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Fairbanks North Star Borough v. Kandik Construction et al (12/27/91), 823 P 2d 632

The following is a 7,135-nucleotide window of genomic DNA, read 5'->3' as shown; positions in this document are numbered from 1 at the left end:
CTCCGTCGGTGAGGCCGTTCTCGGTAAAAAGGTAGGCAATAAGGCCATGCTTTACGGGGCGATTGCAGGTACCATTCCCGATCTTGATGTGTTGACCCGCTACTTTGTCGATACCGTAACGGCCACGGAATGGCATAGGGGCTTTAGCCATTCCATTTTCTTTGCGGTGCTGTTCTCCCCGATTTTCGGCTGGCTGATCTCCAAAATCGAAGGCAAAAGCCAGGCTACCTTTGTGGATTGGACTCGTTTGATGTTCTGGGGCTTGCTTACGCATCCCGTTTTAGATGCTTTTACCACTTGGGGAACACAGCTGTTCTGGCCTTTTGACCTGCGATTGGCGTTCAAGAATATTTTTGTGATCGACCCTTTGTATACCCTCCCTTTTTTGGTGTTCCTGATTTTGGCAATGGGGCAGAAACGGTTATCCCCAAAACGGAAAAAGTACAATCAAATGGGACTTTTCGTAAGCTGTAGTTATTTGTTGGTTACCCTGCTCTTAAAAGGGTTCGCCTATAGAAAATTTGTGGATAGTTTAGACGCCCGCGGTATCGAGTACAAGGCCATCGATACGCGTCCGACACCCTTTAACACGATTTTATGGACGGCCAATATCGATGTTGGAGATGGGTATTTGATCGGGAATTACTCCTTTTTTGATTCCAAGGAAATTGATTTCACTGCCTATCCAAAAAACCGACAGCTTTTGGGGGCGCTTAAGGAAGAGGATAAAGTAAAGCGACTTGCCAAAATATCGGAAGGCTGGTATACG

Notice: This is subject to formal correction before publication in the Pacific Reporter. Readers are requested to bring typographical or other formal errors to the attention of the Clerk of the Appellate Courts, 303 K Street, Anchorage, Alaska 99501, in order that corrections may be made prior to permanent publication. THE SUPREME COURT OF THE STATE OF ALASKA FAIRBANKS NORTH STAR BOROUGH, ) ) Supreme Court No. S-2772 Appellant, ) ) Trial Court No. ) 4FA-84-2496 Civil v. ) ) OPINION ON REHEARING KANDIK CONSTRUCTION, INC. AND ) ASSOCIATES, KANDIK CONSTRUCTION, ) INC., and ROEN DESIGN ASSOCIATES, ) INC., ) ) Appellees. ) [No. 3792 - December 27, 1991] ___________________________________) Appeal from the Superior Court of the State of Alaska, Fourth Judicial District, Mary E. Greene and John Bosshard III, Judges. Appearances: Ronald E. Noel, Joseph S. Slusser, Hughes, Thorsness, Gantz, Powell & Brundin, Fairbanks, for Appellee Roen Design Associates. R. Everett Harris, Kevin M. Morford, Jensen, Harris & Roth, Anchorage, and Mark Andrews, Assistant Borough Attorney, Fairbanks, for Appellant. Before: Rabinowitz, Chief Justice, Burke, Matthews, Compton, and Moore, Justices. BURKE, Justice. MATTHEWS, Justice, with whom RABINOWITZ, Chief Justice, joins, dissenting. We rendered our decision in the predecessor to this appeal on March 2, 1990. Fairbanks North Star Borough v. Kandik Construction, Inc., 795 P.2d 793 (Alaska 1990). Following the announcement of our decision, Roen Design Associates, one of the appellees, filed a petition for rehearing.1 We now vacate part IV of our earlier opinion. We also remand for a new trial on the question of Roen's liability for indemnity to its cross-defendant in the case. I Roen contracted to prepare plans for the roads of a subdivision for the Fairbanks North Star Borough. Id. at 796. The Borough awarded Kandik Construction Inc. & Associates the contract for construction of the roads. Id. After essentially completing the road work, Kandik sued both Roen and the Borough. Id. at 796 & n.1. Against the Borough, Kandik initially asserted three causes of action, all sounding in contract: breach of express warranty, breach of implied warranty, and breach of the covenant of good faith and fair dealing. Id. at 796 & n.2. Kandik later amended its complaint to assert against the Borough a cause of action for "business destruction"damages. Id. at 796, 801-03. The latter claim apparently sounded in tort.2 Id. at 801-03. Kandik also asserted against Roen a tort claim for professional malpractice. Id. at 796. In response, the Borough asserted claims against Kandik and a cross-claim against its co-defendant Roen. In its initial cross-claim, filed on July 18, 1985, the Borough purported to assert three claims against Roen: a claim of negligence, a claim of breach of contract, and a claim for indemnity. This pleading, however, was soon withdrawn. In a letter dated July 29, 1985, the Borough's attorney requested that the superior court clerk remove from the court file the "erroneously filed"initial cross- claim complaint, and on August 19, 1985, the Borough was permitted to file a new cross-claim against Roen. The new complaint contained only one rather ambiguous claim for either express contractual or, in the alternative, for "common-law" indemnity.3 Before trial, Kandik's tort claim against Roen was settled. Id. at 796. Roen next obtained summary judgment in its favor on the Borough's cross-claim for indemnity. Id. at 796 n.3. The Borough appealed, and in Fairbanks North Star Borough v. Roen Design Assocs., 727 P.2d 758, 760 (Alaska 1986), we agreed with the superior court that the express indemnity provi sion in the Borough-Roen contract did not cover the sort of economic damages at issue in the dispute. We also concluded, however, that the Borough had asserted a claim for "common-law indemnity" against Roen, which the superior court had not addressed. Id. We thus reversed the court's grant of summary judgment and remanded the case for trial on the common-law indemnity claim. Id. at 761-62. The Borough's common-law indemnity cross-claim against Roen was one issue in a complicated jury trial that mainly featured Kandik's claims against the Borough. Ultimately, the jury awarded $402,440 to Kandik for the Borough's breach of the construction contract. Kandik, 795 P.2d at 797 n.4. The jury also awarded $165,000 for business destruction losses. Id. And, finally, the jury found that Roen was not required to indemnify the Borough under principles of common-law indemnity. Id. at 797. The Borough appealed and, in the decision now on rehearing, we reversed and remanded for a new trial on several issues.4 Id. at 804. As to the jury verdict denying indemnity to the Borough, we found the claim redundant in light of what we perceived to be the Borough's alternative cross-claims against Roen for tort and breach of contract. Id. We thus declined to address the validity of the jury's indemnity verdict. Id. We also concluded that the trial court had not properly instructed the jury on all three of the claims we perceived the Borough to have tried against Roen. Id. Consequently, we ordered a new trial for the Borough "on the question whether Roen is liable to the Borough under a theory of tort or contract." Id. According to Roen, we erred by not directly addressing the jury's indemnity verdict and by ordering a new trial on Roen's tort and contract liability to the Borough. We granted Roen's petition for rehearing to determine whether we did so err. II We did not address the indemnity verdict in this case specifically, because we found the indemnity claim redundant in light of the tort and contract claims we believed were brought by the Borough against Roen. Consequently, the threshold question is whether any tort and contract claims by the Borough against Roen properly should have gone to the jury. If so, then our original decision may stand. If not, then we must consider the jury's original verdict on the Borough's indemnity claim against Roen. Roen first argues that a new trial on tort and contract claims would be improper because the Borough never pled cross- claims against it for tort or breach of contract. Rather, the only claim that the Borough pled against Roen was an indemnity claim. After close review of the record, we agree that the Borough did not plead actions in tort or contract against Roen. The only effective complaint the Borough filed contained the cross-claim against Roen for indemnity. We also note that the Borough does not actually contend that it ever effectively pled any action against Roen except one for indemnity. The Borough, however, argues that we need not alter our original decision on its entitlement to a new trial on tort and contract claims against Roen because such claims actually were tried in the court below. The Borough asserts two partially overlapping rationales for reaching such a conclusion. The Borough offers the theoretical argument that a trial on "common- law indemnity" in this case per force included a trial on underlying claims of Roen's negligence and breach of contract. The Borough also offers the practical argument that it presented evidence of Roen's negligence and breach of contract to the jury, that Roen consented to trial on those issues, and that we now may treat the Borough's pleadings as amended to conform to the evidence presented at trial. The Borough's theoretical argument ignores the very nature of the action for implied (or "common-law") indemnity. Under modern rules of pleading, a defendant may -- and often does -- join an action for implied indemnity with the action that threatens to inflict the very loss for which the defendant seeks indemnity. See, e.g., Alaska R. Civ. P. 13 & 14. Traditionally, however, courts did not permit such joinder of claims and parties, because implied indemnity is a distinct cause of action,5 which technically does not accrue until the indemnitee actually pays the money judgment for which it seeks indemnity. Larson Mach., Inc. v. Wallace, 600 S.W.2d 1, 13 (Ark. 1980); Rieger v. Frankstram Realties, Inc., 68 N.Y.S.2d 243, 245-46 (N.Y. Sup. 1946). Modern courts relax the requirement of actual payment of judgment and permit joinder of implied indemnity claims with the actions that may give rise to a right of indemnity, but those courts clearly treat the indemnity claim as sui generis. E.g., Dole v. Dow Chem. Co., 282 N.E.2d 288, 294 (N.Y. 1972); Rieger, 68 N.Y.S.2d at 246; see also Holzhauser v. Container Corp. of America, 93 F.R.D. 837, 838-39 (W.D. Ark. 1982) (offering reconciliation of traditional accrual of action rule for indemnity with modern rule permitting impleader). Modern rules of pleading thus aim to reduce the multiplicity of actions, but not by conflating causes of action. The Borough's indemnity claim was not some legal marsupial whose hidden tort and contract offspring suddenly came of age during trial. Rather, it was a discreet, independent claim in its own right. As a result, only if the Borough has shown that it tried equally discreet tort and contract claims entirely independent of the indemnity claim would it be entitled to a new trial on such claims. The Borough has not made such a showing. Admittedly, the issue of Roen's professional negligence was an element of the Borough's implied indemnity claim. In particular, the indemnity claim -- both as formulated in the Borough's own proposed but rejected jury instruction and as formulated in the instruction actually given to the jury -- required a finding that Roen had failed to exercise reasonable care in its preparation of the plans. As a result, the first element of the indemnity action and the first element of a negligence action are identical. The subsequent elements of the two actions, however, do not coincide. The Borough's indemnity action was one for implied contractual indemnity, which rests on the principle that a contract to perform a service contains a three-part implied promise: 1) the indemnitor will perform the service in a proper manner, or 2) the indemnitor will discharge foreseeable damages resulting from improper performance, unless 3) the indemnitee's own participation in causing the damages precludes recovery. See, e.g., Great Western Furniture Co. v. Porter Corp., 48 Cal. Rptr. 76, 86 (Cal. App. 1965). Thus, if Roen negligently pre pared plans, and those plans themselves caused the Borough to incur liability to Kandik, then the Borough rightly sought indemnity from Roen. Accord Zontelli & Sons v. City of Nashwauk, 373 N.W.2d 744, 755 (Minn. 1985); Miller v. Melaney, 560 P.2d 902, 905 (Mont. 1977). Such indemnification recovery, however, if obtained, would flow from a completely different source than would the damages recoverable in a negligence action against Roen, because the focus of causation is completely different for each of the two actions. In an implied contractual indemnity action by the Borough against Roen, the causation element of the action re quires the jury to determine whether Roen's negligence caused harm to Kandik.6 E.g., Zontelli, 373 N.W.2d at 755. In a professional negligence action by the Borough against Roen, the causation element of the action requires the jury to determine whether Roen's negligence caused harm to the Borough. See Thomas v. Cleary, 768 P.2d 1090, 1092 (Alaska 1989); see also Restate ment (Second) of Torts 281(a) & 430 (1965); W. Keeton, D. Dobbs, R. Keeton & D. Owen, Prosser & Keeton on The Law of Torts 30, at 164-65 (5th ed. 1984). Facts constituting the two types of legal cause are not necessarily identical; neither are the damages that would flow from the two types of legal cause. The Borough had the burden of proving every element of the negligence cause of action that it now argues actually was tried before the jury. See Restatement (Second) of Torts 328A & 433B (1965). The Borough, however, does not even attempt to show that it ever litigated the elements of causation and damages for a negligence action against Roen. Additionally, we find no hint in the record that the Borough litigated those issues. In sum, the Borough neither pled nor tried a negligence cause of action against Roen. We thus vacate our original decision as to the Borough's entitlement upon remand to a new trial on a negligence claim against Roen. The Borough's argument that it somehow, in the course of trying its indemnity claim, tried a breach of contract action independent of the indemnity claim similarly fails. Prior to trial the Borough attempted to amend its cross-claim against Roen to include a claim of breach of "express and implied warranties of specifications/design adequacy." The superior court denied the motion to amend the cross-claim, holding that Alaska law recognizes no warranty for professional services. The Borough has not appealed that denial, and the Borough has not offered any other basis for finding a breach of any contractual promise other than the implied promise for indemnity.7 As explained, that promise for indemnity can give rise only to a claim for indemnity. Accord Bay Development Ltd. v. Superior Court, 791 P.2d 290, 303 n.13 (Cal. 1990); see also Dole, 282 N.E.2d at 294. The Borough neither pled a discreet action in contract nor litigated issues of breach of contract independent of those inherent in its indemnity claim. We thus vacate our original decision as to the Borough's entitlement upon remand to a new trial on a nonindemnity breach of contract claim against Roen. III In our original decision, we did not reach the merits of the Borough's appeal of the verdict that denied it recovery against Roen. Kandik, 795 P.2d at 803-04. Because we now have vacated our original decision on the Borough's cross-claim against Roen, we turn to the merits of the original appeal of the jury's indemnity verdict. A In the present case, after trial of all issues, the court instructed the jury on the law of indemnity, and the jury returned a special verdict holding that the Borough was not entitled to recover from Roen, under an indemnity theory, any of the damages the Borough owed to Kandik. The question before us here is whether the trial court's instruction regarding indemnity was a proper statement of the law, or, if not, whether the improper instruction prejudiced the Borough's substantial rights. Alaska R. Civ. P. 61; Grimes v. Haslett, 641 P.2d 813, 818 (Alaska 1982). We reach the question of error in the instructions on indemnity in this case despite the possibility that the Borough did not properly object to the faults in the instructions. See Alaska R. Civ. P. 51(a). As we explained in City of Nome v. Ailak, 570 P.2d 162, 171 (Alaska 1977), "[j]ury instructions which set forth an entirely erroneous standard of liability" may be considered to create "a high likelihood that the jury followed an erroneous theory resulting in a miscarriage of justice." We have concluded that the central instruction on indemnity in this case did set forth an entirely erroneous standard of liability for implied contractual indemnity and that the error in the instruction almost certainly resulted in a miscarriage of justice. Such a miscarriage of justice warrants review of a plainly erroneous jury instruction, even if the party asserting error has not properly objected to the error in the trial court. Id. B In the broadest sense, the obligation of indemnity is the obligation resting on one party to make good a loss or damage another has incurred. Bay Development, 791 P.2d at 299. A traditional rule of indemnity, however, is that an indemnitee is not entitled to recover if the indemnitee has actively participated in the wrongful acts that caused the damage. Great Western Furniture, 48 Cal. Rptr. at 86; Chirco Constr. Co. v. Stewart Title & Trust of Tucson, 629 P.2d 1023, 1024-25 (Ariz. App. 1981); Coca-Cola Bottling Co.-Goshen v. Vendo Co., 455 N.E.2d 370, 373 (Ind. App. 1983). A few jurisdictions have abrogated the traditional rule in favor of a partial or comparative fault system of indemnity.8 See, e.g., Bay Development, 791 P.2d at 300 n.10 (California); Dole, 282 N.E.2d at 292 (New York). Alaska has not. In Alaska, a version of the traditional rule still applies to indemnity actions. In particular, we repeatedly have held that an indemnitee jointly liable in tort with the indemnitor may recover implied noncontractual indemnity only if the indemnitee is not in any degree also jointly at fault.9 Koehring Mfg. v. Earthmovers of Fairbanks, 763 P.2d 499, 503-04 (Alaska 1988); D.G. Shelter Products v. Moduline Industries, 684 P.2d 839, 841-42 (Alaska 1984); Vertecs Corp. v. Reichhold Chemicals, Inc., 661 P.2d 619, 621-26 (Alaska 1983). We previously have not had occasion to state that a version of this rule also applies to actions for implied contractual indemnity. It does. Consequently, the rules of implied contractual indemnity, as applicable in this case, may be summarized as follows: The Borough may recover from Roen in indemnity insofar as Roen's negligence caused the Borough to pay breach of contract damages10 or tort damages11 to Kandik, unless the Borough also was itself at fault in causing the particular damages for which it sought to be indemnified.12 A jury instruction enunciating these principles would accurately explain the way in which an indemnitee's own fault may affect the availability of recovery in an action for implied contractual indemnity. The central instruction that the trial court gave to the jury on the law of indemnity13 not only failed to enunciate these principles, it actually misstated them in a way that inevitably prejudiced the Borough. First, the instruction repeatedly told the jury that the Borough sought indemnity from Roen for all of the damages that the Borough must pay to Kandik. Second, the instruction told the jury that if any part of Kandik's damage was caused by the Borough's negligence or breach of its contract with Kandik, then the Borough could not recover indemnity from Roen. One must recall that Kandik asserted four claims against the Borough. The court in effect instructed the jury that if it found the Borough liable for any of the four claims, then the Borough could not recover in indemnity the damages that flowed from any of the other claims. This instruction was a deleterious misinterpretation of the requirement that an indemnitee be fault free.14 As explained, if the jury could determine that Roen's negligence alone caused the Borough to incur liability for damages on any individual claim that Kandik brought against it, then the jury could have awarded the Borough indemnity for that amount. The Borough's tort or contract liability to Kandik for damages that flowed from other claims, if plainly divisible, would not be relevant to an equally divisible and meritorious indemnity claim. We VACATE part IV of our opinion in Fairbanks North Star Borough v. Kandik Construction, Inc., 795 P.2d 793 (Alaska 1990) and REMAND for a new trial, consistent with this opinion, on the question whether Roen is liable to the Borough under a theory of implied contractual indemnity. MATTHEWS, Justice, with whom RABINOWITZ, Chief Justice, joins, dissenting. A rule of comparative fault should govern this case under which the Borough may obtain partial indemnity from Roen if Roen's negligence and the Borough's fault jointly caused the Borough to suffer liability to Kandik. In such case the jury should apportion liability between the Borough and Roen according to their relative degrees of fault. In Kaatz v. State, 540 P.2d 1037 (Alaska 1975), we rejected the rule of contributory negligence in favor of comparative negligence. Contributory negligence, like the rule adopted by the majority today, is an all or nothing rule. Any fault on the part of the claimant will bar any recovery against another party even though the claimant's fault might be relatively slight, while the fault of the other party is great. What we said in Kaatz about contributory negligence seems equally applicable to the all or nothing rule adopted by the majority in the present opinion: [T]he doctrine is inequitable in its operation because it fails to distribute responsibility in proportion to fault. . . . The basic objection to the doctrine -- grounded in the primal concept that in a system in which liability is based on fault, the extent of fault should govern the extent of liability -- remains irresistible to reason and all intelligent notions of fairness. Id. at 1048 (quoting Li v. Yellow Cab Co., 532 P.2d 1226, 1230-31 (Cal. 1975)). The hardship of the doctrine . . . is readily apparent. It places upon one party the entire burden of a loss for which two are, by hypothesis, responsible. The negligence of the defendant has played no less a part in causing the damage; the plaintiff's deviation from the community standard of conduct may even be relatively slight, and the defendant's more extreme; . . . . Id. at 1048 (quoting W. Prosser, Handbook on the Law of Torts 433 (4th ed. 1971)). The rule that any degree of fault bars all recovery is an anachronism. Comparative negligence has been in effect in this state since the Kaatz decision. No special problems have been encountered. In the context of joint tortfeasors, the all or nothing common law rule which forbade one joint tortfeasor from obtaining contribution from another was abolished by statute in 1970 with the enactment of the Alaska Uniform Contribution Among Joint Tortfeasors Act. AS 09.16.010-.060 (repealed eff. 3/5/89). Although under this act joint tortfeasors share equally in the common liability rather than according to the comparative fault of each, this system was nonetheless clearly preferable to the all or nothing common law rule.15 Under current law, joint tortfeasors are liable for that percentage of total damages which accords to the percentage of fault of each. AS 09.17.080(d). The rule that partial fault of a party precludes all loss shifting has thus been clearly rejected by this court and by the Alaska Legislature in the context of tort law. To announce such a rule in the closely related area of implied contracts is to ignore the legal developments of the last two decades. We have recognized that in certain cases, especially those involving the performance of professional services, identical claims may reasonably be said to arise both in tort and in implied contract. Lee Houston & Associates, Ltd. v. Racine, 806 P.2d 848, 853-54 (Alaska 1991). "`This court should avoid applications of the law which lead to different substantive results based upon distinctions having their source solely in the niceties of pleading and not in the underlying realities.'" Id. at 853 (quoting Higa v. Mirikitani, 517 P.2d 1, 4-5 (Haw. 1973)). It is therefore appropriate, so far as is possible, to apply rules of law to implied contractual indemnity claims which are similar to those applied to indemnity claims sounding in tort. If one accepts the conclusion that implied contract claims seeking to shift all or part of a loss to another wrongdoer should be treated similarly to tort claims having the same objective, it is immediately apparent that loss shifting pro portional to fault should be allowed under current law because currently a tortfeasor may not suffer a loss which is dispropor tionate to its fault. AS 09.17.080(d). In my view, loss shifting proportional to fault should also apply to cases, such as the present one, which arose when the Alaska Uniform Contribution Among Joint Tortfeasors Act was in effect, because, as noted, loss shifting proportional to fault is closer to the statutory contribution remedy than no loss shifting at all. The rule that there can be no partial non-statutory indemnity between concurrently negligent tortfeasors was adopted by this court in Vertecs Corp. v. Reichhold Chemicals, Inc., 661 P.2d 619, 626 (Alaska 1983).16 It was largely based on the rationale that since the contribution act allowed a partial loss- shifting remedy among joint tortfeasors, any other partial loss- shifting remedy would necessarily conflict with the statutory remedy. This rationale, however, does not apply to partial indemnity claims based on implied contracts since the contri bution act has never applied to implied contract cases. The majority opinion's reliance on the Vertecs rule is thus difficult to justify. To repeat, the Vertecs rule barred partial non- statutory loss shifting in tort cases because there was a partial statutory loss-shifting remedy. There has never been a partial statutory loss-shifting remedy in implied contract cases, and therefore the rationale of the Vertecs rule does not apply to such cases. In summary, where two parties are at fault and are responsible for an indivisible loss, any rule that provides that one of them must bear the entire loss without the opportunity to shift part of the loss to the other is manifestly unjust. What should happen is that the loss should be shared in proportion to the fault of each party. In accord with this, the trial court should be directed on remand to instruct the jury to apportion the damages which the Borough must pay between the Borough and Roen according to the comparative degree of fault of each. _______________________________ 1. Alaska Rule of Appellate Procedure 506(b) requires filing of a petition for rehearing within 10 days of date of notice of an opinion in a case. 2. In Kandik, we ordered the trial court upon remand to clarify its instruction to the jury on the business destruction claim. Kandik, 795 P.2d at 802-03. 3. The new cross-claim did not amend the initial claim. Rather, the new cross-claim displaced the initial claim. The initial, inoperative cross-claim, however, remained in the case file and became part of the record on appeal, while the letter that withdrew the initial claim did not enter the case file, nor did it become part of the record on appeal. 4. In addition to the indemnity-related remand, this court held that the trial court had improperly instructed the jury on the measurement of contract damages. Kandik, 795 P.2d at 799-800. This court also held that the trial court had failed to explain to the jury the nature of the "business destruction" theory of liability. Id. at 801-03. 5. The specific type of implied indemnity at issue in this case is implied contractual indemnity: the Borough's right to indemnity rises, if at all, as a result of its contractual relationship with Roen. Some courts have found that implied contractual indemnity rises under principles of restitution or quasi-contract. E.g., Owings v. Ros‚, 497 P.2d 1183, 1190 (Or. 1972). Other courts hold that the implied promise must inhere in the contract between the parties, and that, therefore, implied contractual indemnity actually constitutes an action for breach of contract. E.g., Great American Insurance Co. v. Evans, 269 F. Supp. 151, 154-56 (N.D. Cal. 1967) (citing an influential line of cases that began with Ryan Stevedoring Co. v. Pan-Atlantic S.S. Corp., 350 U.S. 124 (1956)). Other courts find the source of implied contractual indemnity in principles of equity. E.g., Zontelli & Sons v. City of Nashwauk, 373 N.W.2d 744, 755 (Minn. 1985). Still other courts, faced with the question of whether indemnity actions require trial by jury, have found implied contractual indemnity a peculiar hybrid of legal and equitable principles. See, e.g., Tokio Marine & Fire Ins. Co. v. McDonnell Douglas Corp., 465 F. Supp. 790, 794 (S.D.N.Y. 1978) (indemnity is essentially equitable question but right to indemnity is a jury question); Midwest Fertilizer Co. v. Ag-Chem Equip. Co., 510 N.E.2d 232, 233-35 (Ind. App. 1987) (indemnity may be equitable in nature for other purposes and yet not for determining right to jury trial). We do not find it necessary to examine these distinctions in detail in the present case. First, the availability of indemnity as a result of the parties' contractual relationship is not in dispute. Rather, the main legal dispute here is over what effect the Borough's own actions or inactions should have on its right to recover from Roen in indemnity. Second, the subsidiary legal dispute here over whether trial of an indemnity claim per force includes full trial of other claims in tort or contract would reach the same resolution no matter which of the various theories we deemed the source of an action for implied contractual indemnity. 6. The Borough's own proposed jury instruction on its claims against Roen required the jury to determine that Roen's negligence caused Kandik's damages. See Kandik, 795 P.2d at 803. 7. The Borough's own citations to the record further undercut its argument that Roen consented to trial of breach of contract issues independent of the indemnity claim. For example, the Borough's counsel began his opening statement to the jury with a general assertion that the Borough intended to prove that "Roen breached its contract with the Borough." Roen objected to that argument, and the court then carefully instructed the jury on the particular type of breach of contract inherent in the indemnity claim. As the Borough itself points out, from that moment, on its counsel kept all argument on the question of Roen's negligence and breach of promise confined to the theoreti cal limits of the indemnity claim. 8. At least one jurisdiction did not modify its law of indemnity to accommodate principles of comparative negligence or contribution, but rather abolished implied noncontractual indemnity as between co-tortfeasors as no longer a viable doctrine in light of the availability of other cost-shifting doctrines. See Allison v. Shell Oil Co., 495 N.E.2d 496, 501 (Ill. 1986). The Illinois courts, however, have continued to recognize implied contractual indemnity. E.g., Carrillo v. Jam Products, Ltd., 527 N.E.2d 964, 967 (Ill. App. 1988). 9. Common settings in which tortfeasors are jointly liable but not jointly at fault are where one is only liable by operation of vicarious or strict liability. E.g., D.G. Shelter Products v. Moduline Industries, 684 P.2d 839, 841 (Alaska 1984) ("an innocent party in the chain of commerce, having only passed on an already defective product, . . . would be entitled to indemnity"); Austin v. Fulton Insurance Co., 498 P.2d 702, 705 (Alaska 1972). 10. Accord Zontelli, 373 N.W.2d at 755; Chirco Constr., 629 P.2d at 1025; Considine Co. v. Shadle, Hunt & Hagar, 232 Cal. Rptr. 250, 256 (Cal. App. 1986); Carrillo, 527 N.E.2d at 967. 11. Accord San Francisco Unified School Dist. v. California Bldg. Co., 328 P.2d 785, 789-94 (Cal. 1958); Owings v. Ros‚, 497 P.2d 1183, 1185-88 (Or. 1972). 12. Accord Great Western Furniture, 48 Cal. Rptr. at 86; Chirco Constr., 629 P.2d at 1025; United of Omaha Life Ins. Co. v. Nob Hill Assocs., 450 So. 2d 536, 539 (Fla. App. 1984); see also Coca-Cola Bottling Co.-Goshen, 455 N.E.2d at 373. 13. Instruction No. 31 stated: If by following the preceding instructions, you have determined that the Borough is liable to Kandik for damages, you must determine whether Roen Design is liable to the Borough. The Borough claims that Roen design is liable to the Borough for any damages which you have found that the Borough must pay to Kandik. In order to find that the Borough is entitled to recover from Roen Design the damages which the Borough must pay to Kandik, you must decide that it is more likely than not that all of the following three things are true: 1) That Roen Design was professionally negligent in any failure by Roen to communicate to the Borough and Kandik its use of approximations in development of its cross sections and mass diagrams; or any failure by Roen to compute volumes of waste disposal area; or any failure by Roen to communicate to the Borough engineer its position as to the use of additional disposal area; and 2) That all of the damages suffered by Kandik were legally caused by Roen's professional negligence; and 3) That for all of the damages suffered by Kandik which the Borough seeks to recover from Roen, it is more likely than not that the following two things are both true: a) that the damage to Kandik was not legally caused by an affirmative act of negligence by the Borough; and b) that the damage to Kandik was not legally caused by the Borough's failure to perform its duties in connection with the contract between the Borough and Kandik. 14. We note that Kandik's claim that the Borough breached the covenant of good faith and fair dealing necessarily implied that the Borough participated in causing any harm by that breach. In other words, breach by bad faith or unfair dealing always implicates the contracting party's actions or inactions, which may be unfair or in bad faith because they are dishonest, evasive, interfering, willfully insufficient, or otherwise wrongful. Restatement (Second) of Contracts 205, comments a-e (1981). It would not be possible for a party to breach the covenant of good faith and fair dealing and also be fault free for purposes of an indemnity action on the specific damages that flow from that breach. 15. "`This act would distribute the burden of responsibility equitably among those who are jointly liable and thus avoid the injustice often resulting under the common law.'" House Judiciary Committee Report, 1970 House Journal 437 (quoting the National Conference's prefatory note to the Uniform Contribution Among Tortfeasors Act). "[S]haring equally, furnished a rough approximation of a just result. For example, it was certainly preferable when two joint tort-feasors were liable, for them to share equally in paying the damages, than for one to go free simply because the plaintiff elected to recover from the other." Arctic Structures, Inc. v. Wedmore, 605 P.2d 426, 441 (Alaska 1979) (Boochever, C. J., dissenting). 16. Vertecs has since been followed in other tort cases. Koehring Mfg. v. Earthmovers of Fairbanks, 763 P.2d 499, 503-04 (Alaska 1988); D.G. Shelter Prods. v. Moduline Indus., 684 P.2d 839, 842 (Alaska 1984).